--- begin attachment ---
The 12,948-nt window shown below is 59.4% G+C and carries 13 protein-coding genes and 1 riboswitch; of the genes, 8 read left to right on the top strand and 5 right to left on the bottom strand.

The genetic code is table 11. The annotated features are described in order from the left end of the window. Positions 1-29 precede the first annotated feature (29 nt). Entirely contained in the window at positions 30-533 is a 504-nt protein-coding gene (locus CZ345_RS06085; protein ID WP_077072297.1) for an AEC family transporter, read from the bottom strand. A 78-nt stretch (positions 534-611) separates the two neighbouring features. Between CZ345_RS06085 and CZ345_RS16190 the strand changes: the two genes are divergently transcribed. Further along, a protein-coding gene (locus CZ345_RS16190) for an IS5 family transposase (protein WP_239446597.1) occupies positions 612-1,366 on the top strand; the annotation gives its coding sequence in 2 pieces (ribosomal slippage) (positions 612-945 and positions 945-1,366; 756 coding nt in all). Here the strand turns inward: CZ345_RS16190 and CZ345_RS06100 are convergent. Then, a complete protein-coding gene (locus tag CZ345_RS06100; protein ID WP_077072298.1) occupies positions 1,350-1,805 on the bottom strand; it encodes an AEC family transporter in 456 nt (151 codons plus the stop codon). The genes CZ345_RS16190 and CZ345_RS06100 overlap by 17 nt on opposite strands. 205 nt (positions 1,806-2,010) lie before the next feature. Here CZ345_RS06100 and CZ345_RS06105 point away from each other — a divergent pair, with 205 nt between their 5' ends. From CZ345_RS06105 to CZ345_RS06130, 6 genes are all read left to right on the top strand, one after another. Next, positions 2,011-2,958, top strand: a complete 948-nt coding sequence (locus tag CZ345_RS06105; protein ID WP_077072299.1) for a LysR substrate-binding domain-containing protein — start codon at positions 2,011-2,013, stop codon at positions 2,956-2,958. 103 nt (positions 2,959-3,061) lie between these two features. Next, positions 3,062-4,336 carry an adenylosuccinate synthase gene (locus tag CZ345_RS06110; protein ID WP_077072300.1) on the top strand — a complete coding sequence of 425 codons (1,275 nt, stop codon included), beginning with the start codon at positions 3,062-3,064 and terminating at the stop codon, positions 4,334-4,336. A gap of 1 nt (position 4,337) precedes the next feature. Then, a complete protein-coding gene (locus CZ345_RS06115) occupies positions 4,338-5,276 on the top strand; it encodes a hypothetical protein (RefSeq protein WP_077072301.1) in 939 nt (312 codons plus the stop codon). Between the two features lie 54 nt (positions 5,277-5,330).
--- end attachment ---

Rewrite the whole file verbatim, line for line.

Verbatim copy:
The 12,948-nt window shown below is 59.4% G+C and carries 13 protein-coding genes and 1 riboswitch; of the genes, 8 read left to right on the top strand and 5 right to left on the bottom strand.

The genetic code is table 11. The annotated features are described in order from the left end of the window. Positions 1-29 precede the first annotated feature (29 nt). Entirely contained in the window at positions 30-533 is a 504-nt protein-coding gene (locus CZ345_RS06085; protein ID WP_077072297.1) for an AEC family transporter, read from the bottom strand. A 78-nt stretch (positions 534-611) separates the two neighbouring features. Between CZ345_RS06085 and CZ345_RS16190 the strand changes: the two genes are divergently transcribed. Further along, a protein-coding gene (locus CZ345_RS16190) for an IS5 family transposase (protein WP_239446597.1) occupies positions 612-1,366 on the top strand; the annotation gives its coding sequence in 2 pieces (ribosomal slippage) (positions 612-945 and positions 945-1,366; 756 coding nt in all). Here the strand turns inward: CZ345_RS16190 and CZ345_RS06100 are convergent. Then, a complete protein-coding gene (locus tag CZ345_RS06100; protein ID WP_077072298.1) occupies positions 1,350-1,805 on the bottom strand; it encodes an AEC family transporter in 456 nt (151 codons plus the stop codon). The genes CZ345_RS16190 and CZ345_RS06100 overlap by 17 nt on opposite strands. 205 nt (positions 1,806-2,010) lie before the next feature. Here CZ345_RS06100 and CZ345_RS06105 point away from each other — a divergent pair, with 205 nt between their 5' ends. From CZ345_RS06105 to CZ345_RS06130, 6 genes are all read left to right on the top strand, one after another. Next, positions 2,011-2,958, top strand: a complete 948-nt coding sequence (locus tag CZ345_RS06105; protein ID WP_077072299.1) for a LysR substrate-binding domain-containing protein — start codon at positions 2,011-2,013, stop codon at positions 2,956-2,958. 103 nt (positions 2,959-3,061) lie between these two features. Next, positions 3,062-4,336 carry an adenylosuccinate synthase gene (locus tag CZ345_RS06110; protein ID WP_077072300.1) on the top strand — a complete coding sequence of 425 codons (1,275 nt, stop codon included), beginning with the start codon at positions 3,062-3,064 and terminating at the stop codon, positions 4,334-4,336. A gap of 1 nt (position 4,337) precedes the next feature. Then, a complete protein-coding gene (locus CZ345_RS06115) occupies positions 4,338-5,276 on the top strand; it encodes a hypothetical protein (RefSeq protein WP_077072301.1) in 939 nt (312 codons plus the stop codon). Between the two features lie 54 nt (positions 5,277-5,330).